When I go into the woods I find I must make a conscious decision to be present. It is easy to just start walking and trample through the grasses and under the trees and never really connect. Sometimes I really need to walk and think. I need to be moving and able to lose myself in thought. I have paths for that. Safe paths that carry me home again even if I don't remember anything I saw on the trip. And then there is walking in the woods. I slow down. I stop and look around. I listen. I breathe in the fragrant woods. Then I walk. Step by step.
The first things that catch my eye are colors that aren't green. Berries are ripening on the forest floor. White and Red Baneberries, pretty much indistingushable the rest of the year are unmistakably either red or white. Raspberries still dangle in thickets. The Solomon's Seal berries are a brown cluster nodding at the end of the stem.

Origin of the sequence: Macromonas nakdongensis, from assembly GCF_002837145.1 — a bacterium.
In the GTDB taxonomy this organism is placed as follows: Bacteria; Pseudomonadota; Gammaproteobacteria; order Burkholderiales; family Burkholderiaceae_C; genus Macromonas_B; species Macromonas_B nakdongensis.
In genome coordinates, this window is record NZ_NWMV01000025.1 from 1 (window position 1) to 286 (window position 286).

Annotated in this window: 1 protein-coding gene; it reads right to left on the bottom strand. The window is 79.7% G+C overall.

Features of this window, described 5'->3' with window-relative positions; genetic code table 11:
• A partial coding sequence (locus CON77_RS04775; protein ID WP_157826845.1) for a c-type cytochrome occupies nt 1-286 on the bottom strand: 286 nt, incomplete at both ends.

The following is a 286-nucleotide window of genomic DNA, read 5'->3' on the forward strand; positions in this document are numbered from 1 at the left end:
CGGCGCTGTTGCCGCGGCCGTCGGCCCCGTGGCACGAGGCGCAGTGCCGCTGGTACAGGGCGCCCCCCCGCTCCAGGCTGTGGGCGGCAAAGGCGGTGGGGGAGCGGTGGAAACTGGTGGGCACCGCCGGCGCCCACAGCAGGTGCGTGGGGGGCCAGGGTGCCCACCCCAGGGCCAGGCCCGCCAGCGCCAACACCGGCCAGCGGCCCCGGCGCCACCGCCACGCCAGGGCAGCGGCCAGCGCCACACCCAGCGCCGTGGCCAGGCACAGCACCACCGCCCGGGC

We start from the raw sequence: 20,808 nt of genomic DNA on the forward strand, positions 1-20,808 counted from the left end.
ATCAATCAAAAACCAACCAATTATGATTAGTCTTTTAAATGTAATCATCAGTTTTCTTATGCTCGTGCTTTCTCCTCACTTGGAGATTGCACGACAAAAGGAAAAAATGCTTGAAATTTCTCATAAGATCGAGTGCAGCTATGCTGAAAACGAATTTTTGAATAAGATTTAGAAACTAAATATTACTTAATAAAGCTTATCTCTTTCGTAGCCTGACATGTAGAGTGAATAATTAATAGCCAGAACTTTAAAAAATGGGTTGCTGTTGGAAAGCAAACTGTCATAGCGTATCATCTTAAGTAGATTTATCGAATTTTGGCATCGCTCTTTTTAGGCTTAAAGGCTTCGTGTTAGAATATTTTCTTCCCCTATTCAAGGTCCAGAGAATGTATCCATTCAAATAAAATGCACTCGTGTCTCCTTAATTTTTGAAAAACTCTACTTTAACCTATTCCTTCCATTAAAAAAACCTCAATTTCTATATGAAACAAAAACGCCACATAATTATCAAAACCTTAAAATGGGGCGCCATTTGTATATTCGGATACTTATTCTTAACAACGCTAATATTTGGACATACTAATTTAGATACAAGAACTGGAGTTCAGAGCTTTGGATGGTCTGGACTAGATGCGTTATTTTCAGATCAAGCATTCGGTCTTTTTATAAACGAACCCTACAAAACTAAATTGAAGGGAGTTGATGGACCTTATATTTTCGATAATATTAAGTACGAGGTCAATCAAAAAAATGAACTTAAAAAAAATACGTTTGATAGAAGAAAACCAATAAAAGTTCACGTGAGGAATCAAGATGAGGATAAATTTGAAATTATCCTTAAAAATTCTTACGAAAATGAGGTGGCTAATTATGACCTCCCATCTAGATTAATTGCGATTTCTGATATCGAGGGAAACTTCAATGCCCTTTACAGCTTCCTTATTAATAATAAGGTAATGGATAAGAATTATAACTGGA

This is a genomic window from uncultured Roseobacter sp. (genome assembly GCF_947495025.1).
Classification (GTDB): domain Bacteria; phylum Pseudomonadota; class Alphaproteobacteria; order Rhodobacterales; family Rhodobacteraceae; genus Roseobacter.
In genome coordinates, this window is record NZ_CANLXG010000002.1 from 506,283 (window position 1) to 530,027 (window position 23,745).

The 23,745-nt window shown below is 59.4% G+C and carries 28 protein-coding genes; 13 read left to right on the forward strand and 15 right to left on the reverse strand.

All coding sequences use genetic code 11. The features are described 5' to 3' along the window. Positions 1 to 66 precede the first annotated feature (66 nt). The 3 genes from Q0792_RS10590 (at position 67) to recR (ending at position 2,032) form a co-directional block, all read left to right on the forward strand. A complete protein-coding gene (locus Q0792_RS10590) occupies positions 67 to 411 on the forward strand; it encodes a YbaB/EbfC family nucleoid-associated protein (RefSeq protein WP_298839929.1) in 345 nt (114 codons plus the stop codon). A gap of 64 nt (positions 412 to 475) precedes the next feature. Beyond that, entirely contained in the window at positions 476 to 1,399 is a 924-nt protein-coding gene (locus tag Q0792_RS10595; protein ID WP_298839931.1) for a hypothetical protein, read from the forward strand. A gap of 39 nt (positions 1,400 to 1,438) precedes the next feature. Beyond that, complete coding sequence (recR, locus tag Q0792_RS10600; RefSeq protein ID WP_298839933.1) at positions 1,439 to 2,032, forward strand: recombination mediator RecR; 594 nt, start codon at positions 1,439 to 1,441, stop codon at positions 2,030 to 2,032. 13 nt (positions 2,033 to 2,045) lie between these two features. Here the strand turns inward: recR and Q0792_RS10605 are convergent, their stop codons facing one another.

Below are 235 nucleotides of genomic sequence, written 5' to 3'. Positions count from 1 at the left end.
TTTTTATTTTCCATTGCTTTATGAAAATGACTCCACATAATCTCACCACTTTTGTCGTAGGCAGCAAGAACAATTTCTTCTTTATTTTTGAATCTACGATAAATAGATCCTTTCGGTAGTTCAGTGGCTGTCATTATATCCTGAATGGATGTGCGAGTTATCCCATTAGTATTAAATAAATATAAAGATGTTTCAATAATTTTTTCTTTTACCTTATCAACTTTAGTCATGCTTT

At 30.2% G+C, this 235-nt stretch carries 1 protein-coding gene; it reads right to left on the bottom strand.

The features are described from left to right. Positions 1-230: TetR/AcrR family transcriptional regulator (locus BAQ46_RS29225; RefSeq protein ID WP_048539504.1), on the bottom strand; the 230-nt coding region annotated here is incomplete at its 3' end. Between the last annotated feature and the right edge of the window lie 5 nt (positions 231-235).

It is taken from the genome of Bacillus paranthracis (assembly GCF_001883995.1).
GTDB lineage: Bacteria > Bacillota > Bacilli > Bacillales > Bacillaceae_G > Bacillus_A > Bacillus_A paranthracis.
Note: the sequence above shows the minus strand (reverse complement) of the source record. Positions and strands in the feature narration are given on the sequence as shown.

Seed heads are forming on some plants, their petals long dried and gone, while others are just popping out. Yellow loosestrife adds color, with the oxeye daisies and the woodland sunflowers. Bergemont is fading, but the purples are filled in with Giant Blue Hyssop and Heal all. The first asters and goldenrods are just about in bloom.
Some times it is the smell that gets your attention. The pungent odor of some fungi makes you slow down and give a second look. This week I found fungi growing on fungi, as shown in the photo attached. Also worth a trip to the woods is Indian Pipe. If looks like a fungi but is really a plant. It is white because it does not have chlorophyll. When the flower heads are down, they haven't been pollinated. They turn upright and slowly dry out with seeds in the pod at the top of the plant.
So whether it is the sights, sounds or smells that attract you, the woods is full of thing to discover. The nature walk will be on Sunday afternoon at 3, starting at the woodshop.